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income workers. jon: we will continue the debate on this program and preview u.s. payrolls with two economic advisers. alan krueger and glenn hubbard. plus immediate reaction with bill gross and mohamed el-erian. this is the state of play currently. futures in the united states stable and positive, up 21 point s. yields on treasuries lower by a basis point, 1.9% -- 1.49% is your yield. dollarger euro, a softer . from new york on this payrolls friday, this is bloomberg. ♪
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david: help wanted. economists are looking for payrolls growth to return in july. jon: bank of england governor carney starts a surge back into the economy. extenduropean banks their rally to a third day. rbs is feeling the pain of brexit. david: welcome to the second hour of "bloomberg ." we are all waiting for the jobs numbers. can tell from my last report that i am very into what we will see from the average hourly earnings. will they eventually be able to rise and supports the consumer spending we see in gdp yeah go jon: -- the consumer spending we see in gdp? until we do not get that august 26. we had this today, jonathan.
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alix: we are counting down for 30 minutes and then for three weeks. we have a reaction to today's jobs report. two economic advisers -- two former white house economics advisers will be here. alan krueger and glenn hubbard. and mohamed el-erian and bill gross will dissect those numbers as they cross. it is a global bond market rally. guests just for that focus. the market in positive territory. the ftse marginally positive on the day. fx, the dollar to watch. by 2%.e down by .10 -- branch down .8. copper down as well. in the bonds market, the curve flattening. yields anchor on the front,
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coming down on the long end. 38 yields on treasury, coming in two basis points. delicate dance on the one side between ok u.s. data and global monetary easing driving this bond rally. david: now we want to turn to carl riccadonna, the bloomberg intelligence chief u.s. economist. what would be a really big game to the upside, and a big miss to the downside? carl: my expectation is roughly 170,000, in line with the moving average. 125, thatas low as would be problematic for the outlook and would signal that employers are responding to the sluggish economic growth we have seen over the last several quarters. conversely, i do not think a strong number really changes the picture with respect to the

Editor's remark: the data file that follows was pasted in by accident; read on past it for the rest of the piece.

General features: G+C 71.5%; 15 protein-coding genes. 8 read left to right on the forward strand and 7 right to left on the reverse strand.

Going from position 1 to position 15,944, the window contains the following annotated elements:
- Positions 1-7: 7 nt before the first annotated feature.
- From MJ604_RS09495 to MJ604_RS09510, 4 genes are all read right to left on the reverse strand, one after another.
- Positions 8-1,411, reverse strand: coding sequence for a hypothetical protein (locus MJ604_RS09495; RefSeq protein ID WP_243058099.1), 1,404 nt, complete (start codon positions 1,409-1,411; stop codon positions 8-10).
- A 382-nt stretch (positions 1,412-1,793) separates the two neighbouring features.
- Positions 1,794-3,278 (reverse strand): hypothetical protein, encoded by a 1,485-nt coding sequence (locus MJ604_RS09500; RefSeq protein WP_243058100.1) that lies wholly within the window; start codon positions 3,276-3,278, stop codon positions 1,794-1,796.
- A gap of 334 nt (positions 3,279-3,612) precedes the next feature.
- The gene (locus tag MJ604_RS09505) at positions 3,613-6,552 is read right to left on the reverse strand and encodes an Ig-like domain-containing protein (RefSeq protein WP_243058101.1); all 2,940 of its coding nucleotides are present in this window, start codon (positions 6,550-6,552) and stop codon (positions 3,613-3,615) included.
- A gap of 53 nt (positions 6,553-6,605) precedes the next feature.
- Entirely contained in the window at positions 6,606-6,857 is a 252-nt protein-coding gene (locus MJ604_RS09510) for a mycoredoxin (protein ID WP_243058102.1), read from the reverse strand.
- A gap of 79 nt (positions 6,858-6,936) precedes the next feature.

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september fed hike or anything like that, but a really strong number would have to be payroll gains north of 230,000. it would have to be accompanied by evidence of mounting waging pressures because as alix highlighted, it is critical to see household income creation propelling consumer spending in the back half of the year. david: we just had a number up that showed last month which growth was up 2.6% year over year. what would be expected today, and what would be a good upside? carl: the consensus is looking for another 2.6% year on year reading here it anything up -- year on year reading. one reason we met are seeing a hiring slowdown is because of
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simple supply and demand economics rather than a response to economic sluggishness. david: that is carl riccadonna, bloomberg intelligence's chief economist. jon: we have two very good guests. glenn hubbard.d both have served as white house chief economist. how frustrating is it that the labor market economist -- as a labor market economist, that every friday we had this juvenile discussion over how big the number needs to be? does that frustrate you? alan: very much so. it is an important indicator, but i think it gets greatly amplified and too much attention is paid to it. david: the fed has to make a decision based on something, and it seems this has become an important determinant for the
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fed. important,ink it is but there are many other factors that guide monetary policy. whether this month's payroll that is not change that view. alix: the real question is, when are we at full employment? is a possible that full employment is much lower than economists expect right now? i have to say, i used to serve glenn coq au vin. let's dig a little deeper. your question -- full employment, basically we are close to full employment the way the fed defines it. what worries the fed is the decline in labor force participation. i am skeptical monetary policy can do a lot there. fiscal policy could. i think we are close to what the
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fed would call for employment. agree with that. we are starting to see wages grow more strongly. i agree with glenn. i think we are getting close to full employment. if we are that close, why ?re we printing 287 k per month glenn: if you look at the long-running average, this has been not so great of an employment recovery. we are basically close to full employment, as the fed would measure it. there are a lot of people who left the labor force. we would all like them to be back. the question is how. if you get to full employment at some point, there has to be pressure on wages. at what point does the fed get concerned about that? isn: i do not think it pushing the panic button at the moment.